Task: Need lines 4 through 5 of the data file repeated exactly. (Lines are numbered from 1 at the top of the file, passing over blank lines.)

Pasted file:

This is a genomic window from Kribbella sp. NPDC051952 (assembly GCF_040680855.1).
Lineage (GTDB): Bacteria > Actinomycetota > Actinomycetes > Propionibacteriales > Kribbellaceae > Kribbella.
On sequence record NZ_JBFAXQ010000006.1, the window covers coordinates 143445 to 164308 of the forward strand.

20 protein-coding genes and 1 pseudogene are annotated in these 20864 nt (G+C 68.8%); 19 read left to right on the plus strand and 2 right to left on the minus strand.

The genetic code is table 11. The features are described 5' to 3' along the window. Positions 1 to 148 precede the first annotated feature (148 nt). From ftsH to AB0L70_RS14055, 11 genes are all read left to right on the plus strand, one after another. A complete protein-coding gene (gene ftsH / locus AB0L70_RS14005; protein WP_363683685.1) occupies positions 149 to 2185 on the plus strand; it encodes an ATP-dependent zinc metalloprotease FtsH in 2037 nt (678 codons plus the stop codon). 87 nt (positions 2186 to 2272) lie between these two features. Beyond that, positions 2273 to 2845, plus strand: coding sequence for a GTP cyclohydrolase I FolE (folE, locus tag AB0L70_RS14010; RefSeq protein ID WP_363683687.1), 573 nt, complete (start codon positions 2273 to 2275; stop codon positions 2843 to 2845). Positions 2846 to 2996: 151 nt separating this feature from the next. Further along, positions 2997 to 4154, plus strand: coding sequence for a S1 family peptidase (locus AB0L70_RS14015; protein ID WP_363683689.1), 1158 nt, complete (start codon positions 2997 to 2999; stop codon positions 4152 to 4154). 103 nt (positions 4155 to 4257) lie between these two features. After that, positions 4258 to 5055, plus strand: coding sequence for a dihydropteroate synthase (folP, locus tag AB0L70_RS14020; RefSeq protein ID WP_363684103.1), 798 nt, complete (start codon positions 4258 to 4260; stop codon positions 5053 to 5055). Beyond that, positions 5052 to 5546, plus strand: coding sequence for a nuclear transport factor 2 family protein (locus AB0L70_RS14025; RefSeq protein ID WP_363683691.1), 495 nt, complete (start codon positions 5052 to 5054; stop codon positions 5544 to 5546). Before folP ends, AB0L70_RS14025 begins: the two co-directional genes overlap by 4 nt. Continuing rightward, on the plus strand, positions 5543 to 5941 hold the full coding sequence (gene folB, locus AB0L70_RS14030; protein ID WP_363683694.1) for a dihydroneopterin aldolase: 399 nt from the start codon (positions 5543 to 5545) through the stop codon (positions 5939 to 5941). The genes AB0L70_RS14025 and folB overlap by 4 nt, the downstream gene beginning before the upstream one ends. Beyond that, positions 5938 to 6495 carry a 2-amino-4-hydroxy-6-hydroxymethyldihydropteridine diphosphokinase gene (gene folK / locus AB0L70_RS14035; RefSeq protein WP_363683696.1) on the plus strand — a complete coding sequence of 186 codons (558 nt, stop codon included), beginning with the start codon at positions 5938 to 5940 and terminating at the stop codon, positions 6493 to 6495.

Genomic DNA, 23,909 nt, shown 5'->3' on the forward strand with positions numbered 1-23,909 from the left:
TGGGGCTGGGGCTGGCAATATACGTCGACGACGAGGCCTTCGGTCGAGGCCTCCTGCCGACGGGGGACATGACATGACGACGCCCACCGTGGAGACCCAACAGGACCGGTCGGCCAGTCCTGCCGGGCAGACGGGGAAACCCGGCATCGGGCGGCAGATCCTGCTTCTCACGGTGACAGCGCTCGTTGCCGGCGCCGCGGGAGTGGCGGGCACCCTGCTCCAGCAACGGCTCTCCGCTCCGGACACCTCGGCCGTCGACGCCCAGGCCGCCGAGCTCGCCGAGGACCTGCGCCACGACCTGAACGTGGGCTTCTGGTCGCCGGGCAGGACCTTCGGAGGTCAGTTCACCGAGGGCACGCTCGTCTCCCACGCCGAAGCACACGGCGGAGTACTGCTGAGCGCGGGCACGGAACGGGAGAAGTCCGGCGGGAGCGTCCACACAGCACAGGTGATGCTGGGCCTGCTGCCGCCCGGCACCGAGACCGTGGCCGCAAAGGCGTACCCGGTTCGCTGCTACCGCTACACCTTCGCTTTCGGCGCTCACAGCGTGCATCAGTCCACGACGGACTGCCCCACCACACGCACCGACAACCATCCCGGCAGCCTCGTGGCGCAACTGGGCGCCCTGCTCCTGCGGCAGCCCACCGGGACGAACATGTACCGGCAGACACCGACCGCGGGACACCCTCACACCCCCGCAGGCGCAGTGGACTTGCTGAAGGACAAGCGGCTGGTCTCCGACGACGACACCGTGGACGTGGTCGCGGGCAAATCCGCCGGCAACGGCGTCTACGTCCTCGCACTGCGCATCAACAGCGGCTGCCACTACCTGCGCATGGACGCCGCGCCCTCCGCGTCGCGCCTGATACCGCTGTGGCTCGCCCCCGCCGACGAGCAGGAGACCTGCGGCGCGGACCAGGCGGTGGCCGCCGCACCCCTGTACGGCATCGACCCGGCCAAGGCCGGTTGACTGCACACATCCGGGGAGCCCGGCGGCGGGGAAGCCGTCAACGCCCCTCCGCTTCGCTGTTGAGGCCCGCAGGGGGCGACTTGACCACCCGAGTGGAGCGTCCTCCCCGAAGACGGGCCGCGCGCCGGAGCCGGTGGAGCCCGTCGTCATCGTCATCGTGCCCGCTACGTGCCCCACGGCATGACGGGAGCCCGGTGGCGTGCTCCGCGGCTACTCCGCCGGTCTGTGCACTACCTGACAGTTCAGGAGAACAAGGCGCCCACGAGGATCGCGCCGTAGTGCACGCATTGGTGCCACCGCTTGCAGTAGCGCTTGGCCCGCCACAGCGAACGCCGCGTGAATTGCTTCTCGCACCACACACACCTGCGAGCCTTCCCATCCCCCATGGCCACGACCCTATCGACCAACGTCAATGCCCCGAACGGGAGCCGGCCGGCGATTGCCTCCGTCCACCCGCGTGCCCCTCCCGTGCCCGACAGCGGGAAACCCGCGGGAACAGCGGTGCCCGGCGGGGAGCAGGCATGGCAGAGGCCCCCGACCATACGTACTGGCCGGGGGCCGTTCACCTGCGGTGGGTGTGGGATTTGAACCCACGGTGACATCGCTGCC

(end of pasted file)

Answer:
20 protein-coding genes and 1 pseudogene are annotated in these 20864 nt (G+C 68.8%); 19 read left to right on the plus strand and 2 right to left on the minus strand.

The genetic code is table 11. The features are described 5' to 3' along the window. Positions 1 to 148 precede the first annotated feature (148 nt). From ftsH to AB0L70_RS14055, 11 genes are all read left to right on the plus strand, one after another. A complete protein-coding gene (gene ftsH / locus AB0L70_RS14005; protein WP_363683685.1) occupies positions 149 to 2185 on the plus strand; it encodes an ATP-dependent zinc metalloprotease FtsH in 2037 nt (678 codons plus the stop codon). 87 nt (positions 2186 to 2272) lie between these two features. Beyond that, positions 2273 to 2845, plus strand: coding sequence for a GTP cyclohydrolase I FolE (folE, locus tag AB0L70_RS14010; RefSeq protein ID WP_363683687.1), 573 nt, complete (start codon positions 2273 to 2275; stop codon positions 2843 to 2845). Positions 2846 to 2996: 151 nt separating this feature from the next. Further along, positions 2997 to 4154, plus strand: coding sequence for a S1 family peptidase (locus AB0L70_RS14015; protein ID WP_363683689.1), 1158 nt, complete (start codon positions 2997 to 2999; stop codon positions 4152 to 4154). 103 nt (positions 4155 to 4257) lie between these two features. After that, positions 4258 to 5055, plus strand: coding sequence for a dihydropteroate synthase (folP, locus tag AB0L70_RS14020; RefSeq protein ID WP_363684103.1), 798 nt, complete (start codon positions 4258 to 4260; stop codon positions 5053 to 5055). Beyond that, positions 5052 to 5546, plus strand: coding sequence for a nuclear transport factor 2 family protein (locus AB0L70_RS14025; RefSeq protein ID WP_363683691.1), 495 nt, complete (start codon positions 5052 to 5054; stop codon positions 5544 to 5546). Before folP ends, AB0L70_RS14025 begins: the two co-directional genes overlap by 4 nt. Continuing rightward, on the plus strand, positions 5543 to 5941 hold the full coding sequence (gene folB, locus AB0L70_RS14030; protein ID WP_363683694.1) for a dihydroneopterin aldolase: 399 nt from the start codon (positions 5543 to 5545) through the stop codon (positions 5939 to 5941). The genes AB0L70_RS14025 and folB overlap by 4 nt, the downstream gene beginning before the upstream one ends. Beyond that, positions 5938 to 6495 carry a 2-amino-4-hydroxy-6-hydroxymethyldihydropteridine diphosphokinase gene (gene folK / locus AB0L70_RS14035; RefSeq protein WP_363683696.1) on the plus strand — a complete coding sequence of 186 codons (558 nt, stop codon included), beginning with the start codon at positions 5938 to 5940 and terminating at the stop codon, positions 6493 to 6495.